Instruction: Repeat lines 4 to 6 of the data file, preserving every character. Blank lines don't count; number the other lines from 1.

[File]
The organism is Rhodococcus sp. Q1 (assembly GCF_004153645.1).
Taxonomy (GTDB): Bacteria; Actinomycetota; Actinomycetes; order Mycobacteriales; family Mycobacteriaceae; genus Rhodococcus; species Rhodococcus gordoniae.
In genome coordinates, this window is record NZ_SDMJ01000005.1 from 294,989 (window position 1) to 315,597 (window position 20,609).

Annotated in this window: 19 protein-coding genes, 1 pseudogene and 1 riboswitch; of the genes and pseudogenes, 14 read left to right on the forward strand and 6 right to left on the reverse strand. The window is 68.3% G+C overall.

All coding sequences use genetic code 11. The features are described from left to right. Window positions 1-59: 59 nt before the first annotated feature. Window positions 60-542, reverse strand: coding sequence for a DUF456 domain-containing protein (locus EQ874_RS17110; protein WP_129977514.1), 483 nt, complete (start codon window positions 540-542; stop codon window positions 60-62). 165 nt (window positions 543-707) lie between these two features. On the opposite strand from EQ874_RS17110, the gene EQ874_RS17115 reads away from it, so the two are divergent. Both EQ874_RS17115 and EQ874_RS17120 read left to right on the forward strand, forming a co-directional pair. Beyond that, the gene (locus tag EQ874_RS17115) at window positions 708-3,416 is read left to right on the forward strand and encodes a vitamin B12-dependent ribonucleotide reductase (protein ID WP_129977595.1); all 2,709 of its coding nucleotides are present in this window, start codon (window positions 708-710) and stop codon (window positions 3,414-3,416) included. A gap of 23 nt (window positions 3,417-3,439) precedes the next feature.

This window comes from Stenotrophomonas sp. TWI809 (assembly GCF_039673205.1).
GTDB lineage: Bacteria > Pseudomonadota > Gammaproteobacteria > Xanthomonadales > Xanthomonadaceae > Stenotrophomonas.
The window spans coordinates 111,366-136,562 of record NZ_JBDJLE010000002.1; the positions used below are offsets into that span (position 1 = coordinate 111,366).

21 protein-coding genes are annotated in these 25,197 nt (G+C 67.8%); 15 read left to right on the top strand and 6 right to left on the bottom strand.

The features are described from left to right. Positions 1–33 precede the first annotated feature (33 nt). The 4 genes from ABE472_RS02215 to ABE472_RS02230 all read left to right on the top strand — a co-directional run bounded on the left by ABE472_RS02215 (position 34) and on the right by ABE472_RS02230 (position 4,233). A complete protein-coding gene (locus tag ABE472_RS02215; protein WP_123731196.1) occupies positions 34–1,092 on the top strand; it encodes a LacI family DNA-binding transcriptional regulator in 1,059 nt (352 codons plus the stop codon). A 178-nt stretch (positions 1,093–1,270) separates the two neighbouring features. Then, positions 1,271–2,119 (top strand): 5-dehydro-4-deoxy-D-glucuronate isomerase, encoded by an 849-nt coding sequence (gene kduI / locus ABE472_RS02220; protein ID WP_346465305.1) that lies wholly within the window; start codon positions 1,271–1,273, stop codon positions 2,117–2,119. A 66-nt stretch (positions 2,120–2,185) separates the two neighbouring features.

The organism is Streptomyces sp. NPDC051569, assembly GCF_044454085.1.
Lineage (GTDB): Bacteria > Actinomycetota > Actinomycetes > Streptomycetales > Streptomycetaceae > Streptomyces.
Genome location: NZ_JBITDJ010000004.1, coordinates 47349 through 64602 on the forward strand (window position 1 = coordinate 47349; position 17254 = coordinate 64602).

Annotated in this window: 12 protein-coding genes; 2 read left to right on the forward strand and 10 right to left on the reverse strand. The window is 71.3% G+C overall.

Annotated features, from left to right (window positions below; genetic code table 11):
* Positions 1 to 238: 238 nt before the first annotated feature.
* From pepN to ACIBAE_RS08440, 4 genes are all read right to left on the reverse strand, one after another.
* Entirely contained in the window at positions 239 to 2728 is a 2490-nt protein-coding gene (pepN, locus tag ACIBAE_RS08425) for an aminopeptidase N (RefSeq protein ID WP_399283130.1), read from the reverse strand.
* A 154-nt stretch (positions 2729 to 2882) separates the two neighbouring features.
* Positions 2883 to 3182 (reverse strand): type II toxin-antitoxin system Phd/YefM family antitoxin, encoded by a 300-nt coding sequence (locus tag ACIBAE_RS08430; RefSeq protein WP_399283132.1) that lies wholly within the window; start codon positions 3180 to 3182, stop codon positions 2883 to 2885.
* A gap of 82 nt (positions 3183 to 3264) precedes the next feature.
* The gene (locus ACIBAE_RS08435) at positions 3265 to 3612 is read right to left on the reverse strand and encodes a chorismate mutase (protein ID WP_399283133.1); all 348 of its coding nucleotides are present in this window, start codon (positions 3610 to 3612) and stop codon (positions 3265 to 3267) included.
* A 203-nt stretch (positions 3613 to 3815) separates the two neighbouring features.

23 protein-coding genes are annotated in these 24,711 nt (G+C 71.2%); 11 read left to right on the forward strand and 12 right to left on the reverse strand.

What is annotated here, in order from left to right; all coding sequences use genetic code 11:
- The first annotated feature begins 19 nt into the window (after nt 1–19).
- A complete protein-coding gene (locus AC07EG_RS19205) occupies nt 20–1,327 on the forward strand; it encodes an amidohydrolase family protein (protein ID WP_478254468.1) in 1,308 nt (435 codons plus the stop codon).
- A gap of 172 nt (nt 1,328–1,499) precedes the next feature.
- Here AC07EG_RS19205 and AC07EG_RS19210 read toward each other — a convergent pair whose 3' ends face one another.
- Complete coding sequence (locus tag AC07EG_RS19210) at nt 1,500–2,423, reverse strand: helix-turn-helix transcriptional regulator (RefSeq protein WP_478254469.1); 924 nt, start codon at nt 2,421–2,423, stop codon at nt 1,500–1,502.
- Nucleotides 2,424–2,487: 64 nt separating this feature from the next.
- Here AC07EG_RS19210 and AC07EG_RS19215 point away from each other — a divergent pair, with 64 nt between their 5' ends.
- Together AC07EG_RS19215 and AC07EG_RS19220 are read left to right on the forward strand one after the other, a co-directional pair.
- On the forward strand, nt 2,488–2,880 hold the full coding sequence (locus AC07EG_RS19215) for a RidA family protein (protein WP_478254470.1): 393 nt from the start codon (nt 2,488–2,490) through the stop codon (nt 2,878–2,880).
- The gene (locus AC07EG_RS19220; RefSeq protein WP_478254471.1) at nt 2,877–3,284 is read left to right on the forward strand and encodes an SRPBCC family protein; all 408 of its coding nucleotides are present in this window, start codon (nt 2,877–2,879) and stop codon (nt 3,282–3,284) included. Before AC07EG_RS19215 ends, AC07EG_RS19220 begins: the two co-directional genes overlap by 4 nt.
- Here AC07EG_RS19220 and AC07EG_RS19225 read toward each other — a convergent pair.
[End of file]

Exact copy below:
Annotated in this window: 19 protein-coding genes, 1 pseudogene and 1 riboswitch; of the genes and pseudogenes, 14 read left to right on the forward strand and 6 right to left on the reverse strand. The window is 68.3% G+C overall.

All coding sequences use genetic code 11. The features are described from left to right. Window positions 1-59: 59 nt before the first annotated feature. Window positions 60-542, reverse strand: coding sequence for a DUF456 domain-containing protein (locus EQ874_RS17110; protein WP_129977514.1), 483 nt, complete (start codon window positions 540-542; stop codon window positions 60-62). 165 nt (window positions 543-707) lie between these two features. On the opposite strand from EQ874_RS17110, the gene EQ874_RS17115 reads away from it, so the two are divergent. Both EQ874_RS17115 and EQ874_RS17120 read left to right on the forward strand, forming a co-directional pair. Beyond that, the gene (locus tag EQ874_RS17115) at window positions 708-3,416 is read left to right on the forward strand and encodes a vitamin B12-dependent ribonucleotide reductase (protein ID WP_129977595.1); all 2,709 of its coding nucleotides are present in this window, start codon (window positions 708-710) and stop codon (window positions 3,414-3,416) included. A gap of 23 nt (window positions 3,417-3,439) precedes the next feature.

This window comes from Stenotrophomonas sp. TWI809 (assembly GCF_039673205.1).